An insider who declined to be named said the National Reform and Development Commission is thinking of making coal liquefaction one of China's 10 key construction projects this year.

 

 

********

 

OK, quick comments ; price of coal has gone up too, and it's currently well above what most CTL projects were based on. The miners are claiming the 'mine gate' price hasnt gone up by anywhere near as much, so CTL is still economic for them.

 

As far as quantities, I'm going to repeat the key para

 

"The project consists of two phases of construction, and after the second is complete the plant aims to yield five million tons of oil products annually and greatly reduce China's reliance on crude oil imports," Zhang Yuzhuo, vice-president of Shenhua Group Corp. Limited, was quoted as saying.

 

5 million tons is 35 million barrels, or 100 000 barrels a day - and this is the flagship project for CTL, worldwide.

 

China currently imports about 2 million barrels a day. "Greatly reduce" nope. "Make a contribution towards" I'll buy.

 

Ian Whitchurch

 

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In reply to: ian_whitchurch on Monday 27/03/06 09:33am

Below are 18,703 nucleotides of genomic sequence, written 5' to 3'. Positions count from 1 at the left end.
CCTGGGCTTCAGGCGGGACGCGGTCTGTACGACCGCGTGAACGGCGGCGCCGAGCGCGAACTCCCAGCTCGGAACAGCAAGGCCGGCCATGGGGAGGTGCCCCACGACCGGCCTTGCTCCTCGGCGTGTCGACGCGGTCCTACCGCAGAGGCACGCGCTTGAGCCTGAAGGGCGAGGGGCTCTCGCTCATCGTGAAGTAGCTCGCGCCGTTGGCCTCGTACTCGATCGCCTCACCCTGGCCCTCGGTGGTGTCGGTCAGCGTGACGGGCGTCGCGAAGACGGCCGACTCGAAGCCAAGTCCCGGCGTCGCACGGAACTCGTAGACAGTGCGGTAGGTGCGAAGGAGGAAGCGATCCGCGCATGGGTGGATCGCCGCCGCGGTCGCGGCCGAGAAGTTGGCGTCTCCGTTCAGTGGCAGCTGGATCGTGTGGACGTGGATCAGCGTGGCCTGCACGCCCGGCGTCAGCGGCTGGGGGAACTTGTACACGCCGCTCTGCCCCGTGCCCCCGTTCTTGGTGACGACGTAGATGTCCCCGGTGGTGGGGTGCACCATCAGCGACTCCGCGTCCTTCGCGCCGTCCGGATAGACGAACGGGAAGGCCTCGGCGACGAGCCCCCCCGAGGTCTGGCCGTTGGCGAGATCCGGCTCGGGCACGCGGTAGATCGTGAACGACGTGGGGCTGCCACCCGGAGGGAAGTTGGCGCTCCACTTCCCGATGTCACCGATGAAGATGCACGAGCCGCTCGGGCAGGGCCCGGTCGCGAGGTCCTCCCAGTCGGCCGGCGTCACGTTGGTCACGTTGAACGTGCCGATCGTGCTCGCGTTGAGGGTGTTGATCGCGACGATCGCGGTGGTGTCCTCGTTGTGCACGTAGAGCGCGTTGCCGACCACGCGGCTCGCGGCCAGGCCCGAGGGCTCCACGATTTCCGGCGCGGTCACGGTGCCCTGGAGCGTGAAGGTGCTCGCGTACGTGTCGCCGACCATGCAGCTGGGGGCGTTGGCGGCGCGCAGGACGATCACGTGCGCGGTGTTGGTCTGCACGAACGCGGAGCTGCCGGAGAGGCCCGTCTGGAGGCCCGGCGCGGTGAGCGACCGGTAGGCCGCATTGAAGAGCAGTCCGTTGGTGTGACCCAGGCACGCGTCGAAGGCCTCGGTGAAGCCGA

Good points as always Ian,

 

I agree with you about this move by China being just a drop in the ocean right now.

The question is how much steam it gathers over the next 10 years, I suspect a lot more ... much like the tar sands in Canada and I suspect some time prior to 2010 we see Venuzuala move the sma e direction and possibly by 2015 we have 10 % of total demand covered by tar sands production. If China was to move in a serious way as time goes on the total by 2020 might be 3-5 million for coal liquificaation at best. In total maybe even 15 mmboe between the two ... or 15% of demand.

 

Who knows at this stage and some ground to cover. Either way for me the long term demand supply picture changing rapidly the longer out one looks.

 

As to the economic break even ... domestic coal in Australia gets only about 50% the price of export thermal coal ... so too for China but even worse. Suspect at worst the economic break even US$30- a barrel even now ... about the same as tar sands I suspect.

 

For me, I look at these tar sands and now coal liquification processes and then hear some person talking global warming and Kyoto targets ... and just shake my head. With Tar sands the energy lost to produce a barrel of tar sands synthetic crude is 25% ... so 25% more greenhouse gasses .... Coal Liquifiaction its a whopping 35% .....